Have you ever traveled #Toronto? The city has more to offer than you think.
Proof of Canada’s multicultural claim to fame.
One Christmas, my family all pitched in for a travel gift certificate to send my parents to Quebec City—one of Canada’s only snapshots of Europe. Instead, they chose a location closer to home—Toronto.
PHOTO: Toronto mighty CN TOWER (Chesley Feltham)
Of course, the typical response is: “Why didn’t you go to Quebec City?” Two reasons: convenience and affordability–the truth why so many Canadians choose to travel in Canada instead of embarking on a trip far, far away. One-week holidays or small budgets limit options, but it’s better to travel somewhere than not at all.
Home could be any city—Calgary, Vancouver, or Ottawa. For this wanderer, it’s Toronto. A friend of mine took me on a tour of Toronto—my home—thus making me a traveler for life.
Toronto has a unique culture on to itself unlike any of the other nearby cities in the Greater Toronto Area, such as Brampton and Mississauga. Toronto’s art centre, Queen Street West, is where you can truly feel the city’s culture. Queen Street West has been the centre for fashion, music, performance, Canadian broadcasting, and the visual arts for more than twenty-five years. Every September, a weekend-long festival known as the The Queen West Art Crawl brings the artists, arts organizations, and businesses of Toronto’s Queen Street West together to celebrate Canada’s arts.
If it’s not culture you crave, then it could be the nice long walks on Toronto Island. You can see the beautiful Toronto Skyline at sunset if you’re wandering in the Beaches district. Toronto’s Harbourfront and Kensington Market are also absolutely stunning places to wander about.
The beauty of Toronto’s Downtown area is that everything is relatively close together. The CN Tower is very close to the SkyDome–now the Rogers Centre–and the Air Canada Centre. If you’re taking the GoTrain from Toronto’s main train hub, Union Station on Front Street, you can catch a glimpse of historic Toronto by looking at some of the nearby factories and, of course, Toronto’s Exhibition grounds. This view can also be caught driving through Toronto on the Gardiner Expressway. Yorkville, Rosedale, the Annex, Forest Hill, Lawrence Park, Lytton Park, Moore Park, and Casa Loma are part of Old Toronto. Some of these locations are great if you’re looking for history.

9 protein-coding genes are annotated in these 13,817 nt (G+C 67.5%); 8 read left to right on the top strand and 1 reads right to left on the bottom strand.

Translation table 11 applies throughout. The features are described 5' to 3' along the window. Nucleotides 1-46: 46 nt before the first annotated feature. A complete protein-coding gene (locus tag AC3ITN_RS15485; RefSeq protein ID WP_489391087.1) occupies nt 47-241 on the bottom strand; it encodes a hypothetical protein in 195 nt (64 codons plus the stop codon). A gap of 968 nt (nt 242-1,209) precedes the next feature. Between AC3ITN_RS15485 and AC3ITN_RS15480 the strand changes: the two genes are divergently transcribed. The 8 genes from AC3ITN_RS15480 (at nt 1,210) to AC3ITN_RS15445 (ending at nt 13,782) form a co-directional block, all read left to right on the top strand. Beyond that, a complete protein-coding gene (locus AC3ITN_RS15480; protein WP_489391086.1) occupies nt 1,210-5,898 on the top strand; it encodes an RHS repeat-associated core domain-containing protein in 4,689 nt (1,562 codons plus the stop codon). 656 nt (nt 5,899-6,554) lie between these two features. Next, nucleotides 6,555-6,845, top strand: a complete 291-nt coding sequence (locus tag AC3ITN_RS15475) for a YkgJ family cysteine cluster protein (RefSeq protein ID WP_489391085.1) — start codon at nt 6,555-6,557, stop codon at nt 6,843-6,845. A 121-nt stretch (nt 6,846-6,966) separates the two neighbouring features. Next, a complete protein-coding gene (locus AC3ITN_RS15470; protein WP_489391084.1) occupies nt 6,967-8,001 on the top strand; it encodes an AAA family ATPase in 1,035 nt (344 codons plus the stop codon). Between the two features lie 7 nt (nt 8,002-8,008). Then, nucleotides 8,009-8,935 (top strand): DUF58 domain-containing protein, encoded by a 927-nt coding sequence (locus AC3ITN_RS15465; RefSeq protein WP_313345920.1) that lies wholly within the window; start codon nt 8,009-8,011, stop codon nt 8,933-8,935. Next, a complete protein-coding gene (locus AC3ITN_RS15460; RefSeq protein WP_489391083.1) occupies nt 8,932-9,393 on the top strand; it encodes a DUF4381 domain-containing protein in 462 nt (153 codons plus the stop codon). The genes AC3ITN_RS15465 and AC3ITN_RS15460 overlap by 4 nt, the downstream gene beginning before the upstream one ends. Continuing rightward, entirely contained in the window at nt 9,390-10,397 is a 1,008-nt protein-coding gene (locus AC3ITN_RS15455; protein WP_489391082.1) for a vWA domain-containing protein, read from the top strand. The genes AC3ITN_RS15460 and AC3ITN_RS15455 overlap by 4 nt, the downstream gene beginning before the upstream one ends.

Eating in Toronto definitely has variety. Like any big city—Seoul or Taipei—there are plenty of restaurants from almost any culture. If you’re looking for specific pockets of culture in Toronto, you might be interested in Little Italy, Chinatown, Greektown, or Little India. Toronto.com has a nice listing of restaurants that might prove to be helpful.
The painting of Toronto I’ve given you seems rosy, but the city is not without its faults. New York and London have great subway systems, allowing you to get almost anywhere in the city. Toronto, however, isn’t so lucky. Before you travel to Toronto, make sure that you have a good idea on where you’re going and how you plan to get there. Plan to travel via subway, bus, or streetcar—maybe even a combination of the three.
PHOTO: Toronto transport not always convenient (Chesley Feltham)
Parking in Toronto is ridiculously expensive. You can expect to pay between $10 to $15 CAD in many of the downtown parking lots. Expect prices to increase in the near future. Congestion in Toronto’s downtown can also be a pain if you’re driving or taking the bus. If you can get there by subway, then do so. Whether you’re taking the trip via car, bus, or train, just get there–it’s worth the visit.
TWW TORONTO MUST-SEES
FOR HISTORY: Royal Ontario Museum (ROM)
FOR THE KIDS: The Toronto Zoo
FOR SHOPPING: The Toronto Eaton Centre
FOR CELEBRITIES: The Toronto International Film Festival
FOR SCIENCE: The Ontario Science Centre
FOR FUN: Ontario Place or the Toronto Exhibition (starts in August)
FOR “TASTE”: “The Taste Of The Danforth” festival in Greektown on the Danforth
FOR A CASTLE: Casa Loma
FOR SPORTS: The Hockey Hall Of Fame
FOR SCENERY & CANADIAN CULTURE: The Beaches, the Toronto Islands, Kensington Market, and Fort York
Phill Feltham is the publisher of The Weekly Wanderer.